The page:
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Nikon AF Nikkor 70-300mm 4/5.6 G Telephoto Zoom Lens, a.k.a. "The Thing"
...as shot with the Nikon AF-S 16-85mm VR Nikkor Zoom on D90.
Read my Amazon.com review of this lens:
By Sunjammer from Florida, USA on 4/19/2011
Your Rating: *****
Headline: "The Thing"
This will be a VERY unusual kind of review...unusual for me, anyway!
I call this lens, with both affection and some precision, "The Thing". To put that in some kind of context, I refer you to the following "memorable quote" from indy movie producer Quentin Tarantino's 2007 film "Death Proof", specifically the scene where the three hot girls, Arlene, Shanna, and Radio DJ "Jungle Julia", are discussing Arlenes recent date:
Jungle Julia: Okay, we're pretty clear on what it is you didn't do. How bout' enlightening us on what it is you did do?
Arlene: Nothing to write home about. We just made out on the couch for about twenty minutes.
Shanna: Dressed, half dressed, or naked?
Arlene: Dressed! I said we made out. We didn't do "the thing".
Jungle Julia: Excuse me for living, but what is "the thing"?
Arlene: You know, it's everything but.
Shanna: They call that "the thing"?
Arlene: I call it "the thing".
Shanna: Do guys like "the thing"?
Arlene: They like it better than no thing.
Witty repartee, you say, but what relevance to a Nikon Zoom lens?
Ok...it's an FX (full frame) 70-300mm F4/5.6 Nikon Autofocus zoom lens from the '35mm
' days and therefore will only autofocus on Nikon DSLRs that have their own built in auto-focus drive motor. Although it is of fairly sophisticated and complex design, none of its THIRTEEN multi-coated elements are ED glass, and therefore no 'shiny gold on black' badge anywhere in evidence; just flat, matte' light gray print, instead. In fact, it is one of the least flashy products ever to wear the Nikon name! And while it has a focus distance scale, it has NO focus point mark or DOF scales; it's symmetry is not even broken by an auto/manual focus switch on the side! When the variator (zoom control) is turned, the front element does not rotate...however, when the lens is focused, the front element DOES turn!
Color and clarity are frankly amazing and it's quite sharp throughout its range; surprisingly so for it's $150 price. In fact, it's almost as sharp as the present day AF-S 70-300 VR. ALMOST, but not quite, and then only on a DX body, but it's bokeh is actually better! And unlike the $600 AF-S 70-300mm VR, it doesn't rattle when you shake it!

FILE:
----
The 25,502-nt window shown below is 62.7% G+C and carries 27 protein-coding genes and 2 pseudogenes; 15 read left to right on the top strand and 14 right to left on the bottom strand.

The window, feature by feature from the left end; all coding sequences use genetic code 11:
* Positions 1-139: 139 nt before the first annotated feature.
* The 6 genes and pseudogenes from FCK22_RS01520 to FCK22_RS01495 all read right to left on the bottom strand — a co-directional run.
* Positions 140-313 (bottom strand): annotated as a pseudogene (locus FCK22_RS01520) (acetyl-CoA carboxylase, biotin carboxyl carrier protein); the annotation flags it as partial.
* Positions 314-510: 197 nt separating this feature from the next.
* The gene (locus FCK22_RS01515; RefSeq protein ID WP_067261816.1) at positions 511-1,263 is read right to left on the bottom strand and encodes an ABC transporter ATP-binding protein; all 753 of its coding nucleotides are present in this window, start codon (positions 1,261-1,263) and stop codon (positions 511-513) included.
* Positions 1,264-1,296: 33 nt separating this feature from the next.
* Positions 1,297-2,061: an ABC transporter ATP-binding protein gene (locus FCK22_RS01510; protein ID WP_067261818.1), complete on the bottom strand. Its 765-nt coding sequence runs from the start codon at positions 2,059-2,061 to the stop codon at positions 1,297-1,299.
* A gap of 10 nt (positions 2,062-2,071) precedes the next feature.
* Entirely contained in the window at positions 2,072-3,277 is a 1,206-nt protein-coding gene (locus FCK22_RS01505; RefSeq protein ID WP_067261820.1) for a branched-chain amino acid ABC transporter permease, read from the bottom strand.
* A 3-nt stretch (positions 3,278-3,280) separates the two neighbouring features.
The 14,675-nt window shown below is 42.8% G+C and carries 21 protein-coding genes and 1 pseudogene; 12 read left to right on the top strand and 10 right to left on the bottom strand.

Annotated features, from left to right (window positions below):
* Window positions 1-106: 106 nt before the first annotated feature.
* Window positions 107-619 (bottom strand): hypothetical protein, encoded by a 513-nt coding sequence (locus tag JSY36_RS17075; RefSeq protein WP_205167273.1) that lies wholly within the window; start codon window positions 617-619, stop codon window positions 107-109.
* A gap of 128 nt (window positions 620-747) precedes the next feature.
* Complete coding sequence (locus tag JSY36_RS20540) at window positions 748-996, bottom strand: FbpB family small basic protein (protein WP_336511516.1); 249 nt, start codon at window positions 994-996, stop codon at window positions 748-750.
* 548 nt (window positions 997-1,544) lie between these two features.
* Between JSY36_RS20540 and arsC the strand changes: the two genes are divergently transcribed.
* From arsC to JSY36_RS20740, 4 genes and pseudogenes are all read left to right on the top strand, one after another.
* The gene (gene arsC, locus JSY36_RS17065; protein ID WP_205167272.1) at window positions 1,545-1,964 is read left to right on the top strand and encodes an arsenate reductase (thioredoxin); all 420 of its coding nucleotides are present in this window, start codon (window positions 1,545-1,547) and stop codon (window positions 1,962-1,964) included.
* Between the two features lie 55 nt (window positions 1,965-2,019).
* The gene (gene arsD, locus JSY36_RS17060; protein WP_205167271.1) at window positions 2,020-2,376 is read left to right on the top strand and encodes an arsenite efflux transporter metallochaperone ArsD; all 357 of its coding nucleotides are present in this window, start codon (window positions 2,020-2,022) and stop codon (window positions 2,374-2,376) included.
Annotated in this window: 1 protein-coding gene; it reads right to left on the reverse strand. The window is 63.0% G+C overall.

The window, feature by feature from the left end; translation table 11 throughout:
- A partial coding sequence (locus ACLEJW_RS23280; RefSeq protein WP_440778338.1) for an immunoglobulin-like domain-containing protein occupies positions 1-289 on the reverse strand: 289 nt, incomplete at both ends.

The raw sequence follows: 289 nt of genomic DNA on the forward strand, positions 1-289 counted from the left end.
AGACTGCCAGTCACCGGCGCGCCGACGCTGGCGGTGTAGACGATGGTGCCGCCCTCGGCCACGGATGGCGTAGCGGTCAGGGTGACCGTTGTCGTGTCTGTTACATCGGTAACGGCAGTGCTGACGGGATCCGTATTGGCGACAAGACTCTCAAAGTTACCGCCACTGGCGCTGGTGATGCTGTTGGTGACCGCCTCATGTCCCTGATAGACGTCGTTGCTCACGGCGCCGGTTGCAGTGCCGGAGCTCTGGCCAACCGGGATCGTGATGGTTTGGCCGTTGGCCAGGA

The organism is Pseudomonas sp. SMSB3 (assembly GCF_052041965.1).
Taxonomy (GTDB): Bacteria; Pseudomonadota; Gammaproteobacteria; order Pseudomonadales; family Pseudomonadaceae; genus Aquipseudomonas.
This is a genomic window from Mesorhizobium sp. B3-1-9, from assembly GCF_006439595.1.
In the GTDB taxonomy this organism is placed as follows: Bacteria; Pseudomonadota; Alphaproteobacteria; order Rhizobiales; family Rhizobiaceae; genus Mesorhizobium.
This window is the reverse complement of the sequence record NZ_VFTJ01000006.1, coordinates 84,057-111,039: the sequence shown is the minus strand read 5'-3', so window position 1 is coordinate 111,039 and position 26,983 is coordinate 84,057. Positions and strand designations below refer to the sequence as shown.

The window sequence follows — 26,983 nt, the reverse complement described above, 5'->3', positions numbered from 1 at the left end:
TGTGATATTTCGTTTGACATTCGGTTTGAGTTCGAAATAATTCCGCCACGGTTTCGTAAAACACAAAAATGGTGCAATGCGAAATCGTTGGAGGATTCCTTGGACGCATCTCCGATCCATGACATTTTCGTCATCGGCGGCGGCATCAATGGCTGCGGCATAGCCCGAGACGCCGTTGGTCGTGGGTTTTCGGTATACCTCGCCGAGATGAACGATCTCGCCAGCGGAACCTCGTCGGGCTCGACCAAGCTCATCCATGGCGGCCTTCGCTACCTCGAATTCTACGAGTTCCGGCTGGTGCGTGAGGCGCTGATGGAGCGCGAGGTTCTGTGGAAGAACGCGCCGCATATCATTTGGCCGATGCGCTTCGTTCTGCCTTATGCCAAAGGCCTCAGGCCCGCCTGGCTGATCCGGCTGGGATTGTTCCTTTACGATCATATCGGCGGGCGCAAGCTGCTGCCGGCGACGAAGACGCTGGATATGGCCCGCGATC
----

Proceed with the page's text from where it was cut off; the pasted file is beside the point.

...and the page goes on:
It has no VR mechanism and as I mentioned, no internal focus motor, but then, it's pretty light weight and quite well balanced on a D90 body, so it is very easy to hand-hold at lower shutter speeds. It may not get many covetous stares from other shooters...but it probably won't attract any of the 'wrong kind of attention', either. To be perfectly honest, with its lens shade attached, it doesn't look at all out-of-place on a D80, D90, or a D7000, but it just might on a D3.
In the right hands, this lens will produce simply stunning images; sharp and clear with very good color and contrast...but you have to know what you're doing. I dare say that the 'point and shoot' crowd would be very disappointed, but 'Gray Barrel Nikkor Lens' aficionados will probably be more than a little bit irritated to learn this lens costs only $150!
I call this lens "The Thing"...because I like it better than no thing...about A MILLION TIMES better than no thing!
The Thing...get it now?
Did I mention it's also half a 'stop' FASTER at the wide end of the zoom than the $600 VR lens!! Yep, that's right...F4 at 70mm! HA!
I have now taken well over 48.000 photos with my Nikon D70s and it still work...but,
my old eyes have trouble to see the quality of the images on the tiny 2" screen on the back.
Now, the new Nikon D90 is launched (or will be available within a month or so) -
I must say; the Nikon D90 is highly interesting for me - rather reasonable price and it has most of the features I'm looking for; BIG, clear 3" screen, 12,3MP, Live-view, Active D-Lighting (ADR) and it can handle the old AF lenses as well.
Then, they will most likely sell out the D80 reasonable - but that hasn't happen
ed yet with the D200 on the other hand - and, do I want to buy an "old" camera again? I mean, the D200 came in 2005 and the D80 in 2006 - we're very soon in 2009!